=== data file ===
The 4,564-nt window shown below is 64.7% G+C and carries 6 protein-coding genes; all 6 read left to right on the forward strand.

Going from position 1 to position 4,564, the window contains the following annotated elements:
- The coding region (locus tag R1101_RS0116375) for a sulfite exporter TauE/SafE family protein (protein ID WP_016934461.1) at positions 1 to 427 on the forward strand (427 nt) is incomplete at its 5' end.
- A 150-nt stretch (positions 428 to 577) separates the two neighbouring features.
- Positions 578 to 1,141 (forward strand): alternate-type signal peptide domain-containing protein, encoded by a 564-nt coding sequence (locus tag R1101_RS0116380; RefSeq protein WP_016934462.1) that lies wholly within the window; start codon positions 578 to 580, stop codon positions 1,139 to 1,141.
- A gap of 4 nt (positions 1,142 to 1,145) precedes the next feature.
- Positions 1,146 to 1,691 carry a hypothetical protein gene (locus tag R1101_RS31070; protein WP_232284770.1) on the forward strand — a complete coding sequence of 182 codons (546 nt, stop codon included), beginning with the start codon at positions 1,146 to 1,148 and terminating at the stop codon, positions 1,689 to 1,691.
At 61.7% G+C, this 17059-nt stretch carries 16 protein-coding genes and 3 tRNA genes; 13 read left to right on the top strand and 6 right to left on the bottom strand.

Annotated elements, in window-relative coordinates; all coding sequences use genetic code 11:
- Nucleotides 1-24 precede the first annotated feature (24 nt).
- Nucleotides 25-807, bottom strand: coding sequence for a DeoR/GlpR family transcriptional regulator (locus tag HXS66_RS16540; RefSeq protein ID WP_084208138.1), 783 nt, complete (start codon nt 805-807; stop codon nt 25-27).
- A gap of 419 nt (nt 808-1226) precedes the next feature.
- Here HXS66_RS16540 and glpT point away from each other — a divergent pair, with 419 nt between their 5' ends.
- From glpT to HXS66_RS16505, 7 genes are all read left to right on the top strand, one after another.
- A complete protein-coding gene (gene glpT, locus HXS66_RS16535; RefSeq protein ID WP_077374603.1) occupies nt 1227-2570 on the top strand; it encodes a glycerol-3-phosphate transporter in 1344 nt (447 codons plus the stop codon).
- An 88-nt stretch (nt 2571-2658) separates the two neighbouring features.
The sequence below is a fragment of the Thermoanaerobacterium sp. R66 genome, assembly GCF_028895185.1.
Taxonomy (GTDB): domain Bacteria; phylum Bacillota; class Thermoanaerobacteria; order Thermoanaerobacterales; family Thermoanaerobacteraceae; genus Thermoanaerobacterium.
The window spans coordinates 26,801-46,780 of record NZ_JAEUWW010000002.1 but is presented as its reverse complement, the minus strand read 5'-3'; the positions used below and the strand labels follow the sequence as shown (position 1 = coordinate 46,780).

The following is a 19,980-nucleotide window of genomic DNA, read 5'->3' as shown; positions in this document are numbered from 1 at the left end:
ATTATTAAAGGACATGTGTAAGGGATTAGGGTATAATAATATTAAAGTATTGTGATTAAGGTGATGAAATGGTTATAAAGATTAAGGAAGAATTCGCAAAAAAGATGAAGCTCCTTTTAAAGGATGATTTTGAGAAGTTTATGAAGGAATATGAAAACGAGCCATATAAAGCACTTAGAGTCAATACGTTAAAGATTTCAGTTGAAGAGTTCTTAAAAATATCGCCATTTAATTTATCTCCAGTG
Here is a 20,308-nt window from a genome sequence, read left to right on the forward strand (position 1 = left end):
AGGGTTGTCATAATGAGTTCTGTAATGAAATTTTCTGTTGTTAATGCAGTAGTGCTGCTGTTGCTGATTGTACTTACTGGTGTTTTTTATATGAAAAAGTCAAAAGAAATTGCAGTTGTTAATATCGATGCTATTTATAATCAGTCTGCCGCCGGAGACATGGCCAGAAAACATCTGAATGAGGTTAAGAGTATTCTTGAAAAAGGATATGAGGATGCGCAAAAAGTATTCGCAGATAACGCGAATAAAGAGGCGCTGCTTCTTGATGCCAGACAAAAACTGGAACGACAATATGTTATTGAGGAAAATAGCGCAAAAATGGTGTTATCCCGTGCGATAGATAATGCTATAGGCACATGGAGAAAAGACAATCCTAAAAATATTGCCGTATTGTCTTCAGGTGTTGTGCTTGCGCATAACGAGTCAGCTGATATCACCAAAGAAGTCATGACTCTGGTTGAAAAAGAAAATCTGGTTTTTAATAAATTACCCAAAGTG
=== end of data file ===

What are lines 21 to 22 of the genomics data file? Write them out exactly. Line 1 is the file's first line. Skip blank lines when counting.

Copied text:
ATTATTAAAGGACATGTGTAAGGGATTAGGGTATAATAATATTAAAGTATTGTGATTAAGGTGATGAAATGGTTATAAAGATTAAGGAAGAATTCGCAAAAAAGATGAAGCTCCTTTTAAAGGATGATTTTGAGAAGTTTATGAAGGAATATGAAAACGAGCCATATAAAGCACTTAGAGTCAATACGTTAAAGATTTCAGTTGAAGAGTTCTTAAAAATATCGCCATTTAATTTATCTCCAGTG
Here is a 20,308-nt window from a genome sequence, read left to right on the forward strand (position 1 = left end):